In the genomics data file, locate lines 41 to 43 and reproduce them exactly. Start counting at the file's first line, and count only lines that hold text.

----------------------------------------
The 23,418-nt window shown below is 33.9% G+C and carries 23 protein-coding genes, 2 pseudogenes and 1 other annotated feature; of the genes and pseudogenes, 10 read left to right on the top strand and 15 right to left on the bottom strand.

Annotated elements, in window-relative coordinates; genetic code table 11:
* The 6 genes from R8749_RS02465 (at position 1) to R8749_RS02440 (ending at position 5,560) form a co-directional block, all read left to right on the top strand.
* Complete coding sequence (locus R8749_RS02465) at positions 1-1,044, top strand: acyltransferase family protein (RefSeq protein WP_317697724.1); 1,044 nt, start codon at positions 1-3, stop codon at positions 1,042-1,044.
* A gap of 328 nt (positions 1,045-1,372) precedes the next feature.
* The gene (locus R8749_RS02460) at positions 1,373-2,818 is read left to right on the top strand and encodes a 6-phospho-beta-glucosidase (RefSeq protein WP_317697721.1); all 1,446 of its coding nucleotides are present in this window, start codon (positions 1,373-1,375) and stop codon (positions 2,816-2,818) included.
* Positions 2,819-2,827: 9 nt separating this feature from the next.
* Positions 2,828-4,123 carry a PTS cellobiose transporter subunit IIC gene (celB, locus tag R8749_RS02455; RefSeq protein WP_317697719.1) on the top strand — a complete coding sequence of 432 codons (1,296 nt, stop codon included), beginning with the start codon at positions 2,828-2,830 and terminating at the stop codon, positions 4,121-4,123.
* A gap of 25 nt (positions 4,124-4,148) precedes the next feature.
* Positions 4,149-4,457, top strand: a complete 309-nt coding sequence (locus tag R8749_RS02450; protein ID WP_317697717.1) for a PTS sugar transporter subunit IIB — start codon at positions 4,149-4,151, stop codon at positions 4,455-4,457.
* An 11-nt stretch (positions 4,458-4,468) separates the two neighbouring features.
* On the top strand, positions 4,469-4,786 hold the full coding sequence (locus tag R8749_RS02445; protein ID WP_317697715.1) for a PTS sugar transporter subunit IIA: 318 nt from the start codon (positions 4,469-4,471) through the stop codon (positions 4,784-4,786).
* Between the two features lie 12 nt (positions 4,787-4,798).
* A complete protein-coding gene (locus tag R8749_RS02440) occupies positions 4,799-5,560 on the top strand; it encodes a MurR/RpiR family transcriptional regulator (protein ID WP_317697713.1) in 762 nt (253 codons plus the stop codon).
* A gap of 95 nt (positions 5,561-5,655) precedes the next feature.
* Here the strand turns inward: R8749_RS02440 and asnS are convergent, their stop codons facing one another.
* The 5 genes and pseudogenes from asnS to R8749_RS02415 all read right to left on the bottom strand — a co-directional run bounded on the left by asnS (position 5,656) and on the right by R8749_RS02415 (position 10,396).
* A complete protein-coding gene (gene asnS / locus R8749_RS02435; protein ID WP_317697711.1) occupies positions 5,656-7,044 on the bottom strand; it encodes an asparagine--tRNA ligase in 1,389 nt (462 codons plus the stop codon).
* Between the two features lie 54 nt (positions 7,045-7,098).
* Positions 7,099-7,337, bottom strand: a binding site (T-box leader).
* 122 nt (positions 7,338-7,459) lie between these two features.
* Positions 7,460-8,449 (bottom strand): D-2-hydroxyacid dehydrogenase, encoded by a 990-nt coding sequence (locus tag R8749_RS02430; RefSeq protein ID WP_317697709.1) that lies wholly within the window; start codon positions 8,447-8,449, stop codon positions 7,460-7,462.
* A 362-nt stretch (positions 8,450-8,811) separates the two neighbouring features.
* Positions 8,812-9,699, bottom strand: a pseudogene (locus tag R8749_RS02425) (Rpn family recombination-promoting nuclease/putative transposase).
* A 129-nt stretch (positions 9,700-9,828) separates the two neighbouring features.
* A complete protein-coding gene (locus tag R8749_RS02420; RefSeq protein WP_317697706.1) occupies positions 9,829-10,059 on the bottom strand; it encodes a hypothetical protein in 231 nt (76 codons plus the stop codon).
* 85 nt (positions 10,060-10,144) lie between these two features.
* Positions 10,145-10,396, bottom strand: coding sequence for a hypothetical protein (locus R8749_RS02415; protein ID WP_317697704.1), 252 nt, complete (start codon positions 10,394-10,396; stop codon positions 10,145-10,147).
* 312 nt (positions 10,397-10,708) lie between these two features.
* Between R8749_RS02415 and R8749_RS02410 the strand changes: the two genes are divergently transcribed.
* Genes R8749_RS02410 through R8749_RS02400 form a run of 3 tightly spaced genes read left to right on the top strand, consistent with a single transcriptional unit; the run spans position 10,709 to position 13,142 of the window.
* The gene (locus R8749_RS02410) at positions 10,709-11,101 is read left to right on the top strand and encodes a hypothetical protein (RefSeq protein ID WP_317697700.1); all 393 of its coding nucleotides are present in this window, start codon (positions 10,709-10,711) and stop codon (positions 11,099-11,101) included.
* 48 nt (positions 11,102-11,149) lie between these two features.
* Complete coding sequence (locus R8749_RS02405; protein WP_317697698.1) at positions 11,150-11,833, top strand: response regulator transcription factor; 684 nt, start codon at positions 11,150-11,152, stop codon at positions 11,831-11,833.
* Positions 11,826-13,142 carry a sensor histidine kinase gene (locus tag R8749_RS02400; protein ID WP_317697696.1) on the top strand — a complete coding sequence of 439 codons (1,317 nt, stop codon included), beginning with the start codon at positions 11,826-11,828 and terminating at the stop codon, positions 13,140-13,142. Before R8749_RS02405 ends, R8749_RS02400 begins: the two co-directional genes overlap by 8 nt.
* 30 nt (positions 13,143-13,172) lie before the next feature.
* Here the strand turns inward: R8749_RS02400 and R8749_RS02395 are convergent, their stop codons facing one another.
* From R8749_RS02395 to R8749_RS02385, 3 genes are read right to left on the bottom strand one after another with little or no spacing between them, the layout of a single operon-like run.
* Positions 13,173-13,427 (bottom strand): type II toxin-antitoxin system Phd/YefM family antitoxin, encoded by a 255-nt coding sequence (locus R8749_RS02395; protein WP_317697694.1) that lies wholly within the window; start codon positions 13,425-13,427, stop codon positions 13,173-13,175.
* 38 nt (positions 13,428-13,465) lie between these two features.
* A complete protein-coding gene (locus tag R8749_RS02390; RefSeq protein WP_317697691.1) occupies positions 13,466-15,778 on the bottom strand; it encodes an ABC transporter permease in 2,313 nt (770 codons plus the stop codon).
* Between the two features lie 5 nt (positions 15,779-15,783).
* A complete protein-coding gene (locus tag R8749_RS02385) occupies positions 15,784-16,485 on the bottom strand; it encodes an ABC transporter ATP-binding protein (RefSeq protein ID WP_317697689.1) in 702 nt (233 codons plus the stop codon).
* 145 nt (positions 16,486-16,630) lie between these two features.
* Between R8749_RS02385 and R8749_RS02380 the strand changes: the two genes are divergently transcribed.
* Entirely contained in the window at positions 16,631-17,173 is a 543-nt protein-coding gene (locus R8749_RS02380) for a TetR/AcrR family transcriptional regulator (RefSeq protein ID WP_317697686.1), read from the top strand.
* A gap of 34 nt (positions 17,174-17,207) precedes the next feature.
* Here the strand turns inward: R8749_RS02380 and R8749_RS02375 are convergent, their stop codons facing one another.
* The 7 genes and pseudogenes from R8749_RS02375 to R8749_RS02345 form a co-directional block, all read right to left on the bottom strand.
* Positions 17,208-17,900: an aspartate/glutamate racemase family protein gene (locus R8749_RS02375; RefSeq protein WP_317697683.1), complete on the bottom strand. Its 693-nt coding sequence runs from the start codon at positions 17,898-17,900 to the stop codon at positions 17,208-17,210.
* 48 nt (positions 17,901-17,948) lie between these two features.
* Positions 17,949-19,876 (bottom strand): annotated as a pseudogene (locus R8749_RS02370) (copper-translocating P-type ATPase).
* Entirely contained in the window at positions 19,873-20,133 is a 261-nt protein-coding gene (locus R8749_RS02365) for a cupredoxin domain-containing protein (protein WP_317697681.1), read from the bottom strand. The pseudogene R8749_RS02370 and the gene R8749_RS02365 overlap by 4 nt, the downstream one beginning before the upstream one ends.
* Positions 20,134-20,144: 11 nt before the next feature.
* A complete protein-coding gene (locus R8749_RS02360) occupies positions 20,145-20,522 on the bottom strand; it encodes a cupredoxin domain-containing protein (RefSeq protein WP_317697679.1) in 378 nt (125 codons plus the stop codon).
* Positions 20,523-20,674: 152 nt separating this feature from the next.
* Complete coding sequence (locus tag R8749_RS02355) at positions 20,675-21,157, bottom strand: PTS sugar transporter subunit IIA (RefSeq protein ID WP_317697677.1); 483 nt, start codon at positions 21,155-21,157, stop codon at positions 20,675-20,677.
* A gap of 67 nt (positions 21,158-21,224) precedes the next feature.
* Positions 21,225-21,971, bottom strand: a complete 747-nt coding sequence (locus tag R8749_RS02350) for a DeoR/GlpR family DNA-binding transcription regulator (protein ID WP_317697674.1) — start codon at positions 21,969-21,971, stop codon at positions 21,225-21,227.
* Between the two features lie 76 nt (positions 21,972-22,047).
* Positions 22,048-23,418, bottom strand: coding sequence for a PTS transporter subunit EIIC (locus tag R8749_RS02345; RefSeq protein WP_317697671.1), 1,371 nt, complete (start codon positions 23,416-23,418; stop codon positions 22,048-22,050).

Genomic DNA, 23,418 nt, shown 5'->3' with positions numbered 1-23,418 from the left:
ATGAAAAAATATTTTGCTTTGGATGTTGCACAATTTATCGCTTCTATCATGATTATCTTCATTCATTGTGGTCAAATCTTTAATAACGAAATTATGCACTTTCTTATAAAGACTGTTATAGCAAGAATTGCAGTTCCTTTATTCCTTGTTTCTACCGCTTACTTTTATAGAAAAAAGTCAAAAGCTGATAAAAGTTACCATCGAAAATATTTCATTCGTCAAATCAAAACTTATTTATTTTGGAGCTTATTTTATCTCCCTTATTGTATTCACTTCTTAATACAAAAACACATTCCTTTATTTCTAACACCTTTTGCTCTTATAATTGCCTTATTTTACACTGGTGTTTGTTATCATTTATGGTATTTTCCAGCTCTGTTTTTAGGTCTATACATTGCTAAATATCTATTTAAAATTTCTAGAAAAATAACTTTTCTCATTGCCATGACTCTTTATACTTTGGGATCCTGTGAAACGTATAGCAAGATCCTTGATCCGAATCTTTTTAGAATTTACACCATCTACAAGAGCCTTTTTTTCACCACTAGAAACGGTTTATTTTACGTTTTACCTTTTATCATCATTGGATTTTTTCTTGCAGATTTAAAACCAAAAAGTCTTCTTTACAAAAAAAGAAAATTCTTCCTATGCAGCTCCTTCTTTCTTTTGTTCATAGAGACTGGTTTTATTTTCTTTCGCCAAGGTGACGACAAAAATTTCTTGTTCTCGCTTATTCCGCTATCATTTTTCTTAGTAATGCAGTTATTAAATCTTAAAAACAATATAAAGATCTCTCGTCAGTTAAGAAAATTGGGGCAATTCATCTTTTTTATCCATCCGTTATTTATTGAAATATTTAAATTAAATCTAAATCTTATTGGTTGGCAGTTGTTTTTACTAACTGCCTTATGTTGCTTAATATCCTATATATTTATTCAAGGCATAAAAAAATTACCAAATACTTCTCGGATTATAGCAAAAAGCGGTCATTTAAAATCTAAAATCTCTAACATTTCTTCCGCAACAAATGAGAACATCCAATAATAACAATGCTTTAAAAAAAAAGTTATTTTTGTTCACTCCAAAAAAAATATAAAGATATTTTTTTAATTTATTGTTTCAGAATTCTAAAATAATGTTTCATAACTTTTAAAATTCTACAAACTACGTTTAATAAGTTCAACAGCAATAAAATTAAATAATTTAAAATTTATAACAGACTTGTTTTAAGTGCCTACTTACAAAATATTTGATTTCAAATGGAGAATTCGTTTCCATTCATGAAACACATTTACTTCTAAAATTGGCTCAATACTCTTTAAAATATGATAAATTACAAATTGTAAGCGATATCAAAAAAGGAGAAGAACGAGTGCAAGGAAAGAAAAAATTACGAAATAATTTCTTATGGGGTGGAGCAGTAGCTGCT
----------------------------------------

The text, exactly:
* A complete protein-coding gene (locus tag R8749_RS02390; RefSeq protein WP_317697691.1) occupies positions 13,466-15,778 on the bottom strand; it encodes an ABC transporter permease in 2,313 nt (770 codons plus the stop codon).
* Between the two features lie 5 nt (positions 15,779-15,783).
* A complete protein-coding gene (locus tag R8749_RS02385) occupies positions 15,784-16,485 on the bottom strand; it encodes an ABC transporter ATP-binding protein (RefSeq protein ID WP_317697689.1) in 702 nt (233 codons plus the stop codon).